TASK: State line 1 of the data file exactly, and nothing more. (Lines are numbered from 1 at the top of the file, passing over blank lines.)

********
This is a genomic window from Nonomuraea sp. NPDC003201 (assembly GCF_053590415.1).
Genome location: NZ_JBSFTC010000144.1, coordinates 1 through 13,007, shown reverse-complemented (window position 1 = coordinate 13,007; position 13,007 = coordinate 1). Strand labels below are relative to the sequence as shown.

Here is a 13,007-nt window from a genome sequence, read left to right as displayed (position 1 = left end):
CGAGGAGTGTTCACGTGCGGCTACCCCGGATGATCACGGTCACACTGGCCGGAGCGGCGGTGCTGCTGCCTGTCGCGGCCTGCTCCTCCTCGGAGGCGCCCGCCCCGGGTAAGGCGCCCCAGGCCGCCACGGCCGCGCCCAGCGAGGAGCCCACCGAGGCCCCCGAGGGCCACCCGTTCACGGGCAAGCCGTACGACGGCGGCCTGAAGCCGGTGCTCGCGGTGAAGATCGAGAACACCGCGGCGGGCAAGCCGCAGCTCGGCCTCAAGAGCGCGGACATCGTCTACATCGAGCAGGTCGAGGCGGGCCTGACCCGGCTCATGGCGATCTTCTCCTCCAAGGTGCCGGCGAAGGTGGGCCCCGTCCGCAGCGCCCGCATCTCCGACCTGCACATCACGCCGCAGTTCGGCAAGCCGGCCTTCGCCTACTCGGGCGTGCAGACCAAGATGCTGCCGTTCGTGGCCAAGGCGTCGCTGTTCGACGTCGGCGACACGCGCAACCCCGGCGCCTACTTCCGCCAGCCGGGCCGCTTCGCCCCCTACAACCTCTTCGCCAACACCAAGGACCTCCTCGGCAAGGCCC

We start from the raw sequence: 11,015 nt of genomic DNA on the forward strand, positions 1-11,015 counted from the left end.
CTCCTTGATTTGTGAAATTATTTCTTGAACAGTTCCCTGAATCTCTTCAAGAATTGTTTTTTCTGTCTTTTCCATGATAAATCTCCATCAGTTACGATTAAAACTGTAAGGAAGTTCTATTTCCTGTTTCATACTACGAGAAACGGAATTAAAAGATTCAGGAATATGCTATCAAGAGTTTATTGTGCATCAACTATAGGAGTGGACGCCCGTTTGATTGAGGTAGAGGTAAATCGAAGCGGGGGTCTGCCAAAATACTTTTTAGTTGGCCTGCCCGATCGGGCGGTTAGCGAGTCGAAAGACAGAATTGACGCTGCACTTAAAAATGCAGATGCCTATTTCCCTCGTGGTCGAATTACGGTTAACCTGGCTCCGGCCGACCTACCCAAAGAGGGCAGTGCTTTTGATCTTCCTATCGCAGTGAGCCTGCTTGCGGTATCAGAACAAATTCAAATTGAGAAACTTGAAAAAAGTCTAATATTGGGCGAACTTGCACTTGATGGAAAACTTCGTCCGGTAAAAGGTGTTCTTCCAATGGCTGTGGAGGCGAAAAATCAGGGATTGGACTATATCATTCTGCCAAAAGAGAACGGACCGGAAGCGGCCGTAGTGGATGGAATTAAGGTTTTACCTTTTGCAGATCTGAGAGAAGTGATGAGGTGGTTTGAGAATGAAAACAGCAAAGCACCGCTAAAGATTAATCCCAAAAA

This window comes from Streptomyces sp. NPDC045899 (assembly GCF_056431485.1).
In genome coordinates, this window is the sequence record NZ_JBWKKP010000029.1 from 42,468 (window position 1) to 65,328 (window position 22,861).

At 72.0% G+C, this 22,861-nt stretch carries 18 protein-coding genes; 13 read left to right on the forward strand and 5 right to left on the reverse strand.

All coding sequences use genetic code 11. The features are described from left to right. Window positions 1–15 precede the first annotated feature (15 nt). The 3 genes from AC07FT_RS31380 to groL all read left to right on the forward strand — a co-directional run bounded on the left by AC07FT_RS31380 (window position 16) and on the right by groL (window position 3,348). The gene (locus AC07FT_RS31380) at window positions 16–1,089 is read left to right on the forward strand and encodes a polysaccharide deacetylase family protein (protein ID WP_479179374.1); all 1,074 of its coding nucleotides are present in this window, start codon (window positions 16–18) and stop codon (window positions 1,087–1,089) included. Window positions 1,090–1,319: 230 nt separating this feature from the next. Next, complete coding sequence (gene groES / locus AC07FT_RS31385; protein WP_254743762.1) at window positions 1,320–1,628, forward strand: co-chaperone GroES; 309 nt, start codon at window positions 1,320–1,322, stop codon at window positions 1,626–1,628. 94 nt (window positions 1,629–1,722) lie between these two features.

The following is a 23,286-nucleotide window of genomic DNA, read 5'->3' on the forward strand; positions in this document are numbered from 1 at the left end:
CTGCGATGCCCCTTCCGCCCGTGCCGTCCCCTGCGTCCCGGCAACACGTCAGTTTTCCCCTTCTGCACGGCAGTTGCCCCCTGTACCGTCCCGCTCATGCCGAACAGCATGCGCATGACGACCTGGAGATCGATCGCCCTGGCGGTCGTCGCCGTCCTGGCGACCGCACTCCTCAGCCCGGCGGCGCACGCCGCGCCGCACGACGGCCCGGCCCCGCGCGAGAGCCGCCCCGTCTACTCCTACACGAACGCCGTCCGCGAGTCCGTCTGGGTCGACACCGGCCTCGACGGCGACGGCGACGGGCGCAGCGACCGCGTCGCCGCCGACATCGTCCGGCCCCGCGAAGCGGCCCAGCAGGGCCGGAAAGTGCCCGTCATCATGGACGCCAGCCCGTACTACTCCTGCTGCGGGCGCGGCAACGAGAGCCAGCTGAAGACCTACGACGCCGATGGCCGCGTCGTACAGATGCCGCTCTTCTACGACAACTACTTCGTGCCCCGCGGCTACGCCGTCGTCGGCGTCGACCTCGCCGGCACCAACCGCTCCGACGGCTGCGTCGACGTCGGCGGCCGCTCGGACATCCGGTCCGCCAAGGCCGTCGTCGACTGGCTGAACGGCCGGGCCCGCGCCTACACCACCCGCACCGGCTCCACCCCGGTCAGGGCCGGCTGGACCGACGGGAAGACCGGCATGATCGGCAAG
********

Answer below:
This is a genomic window from Nonomuraea sp. NPDC003201 (assembly GCF_053590415.1).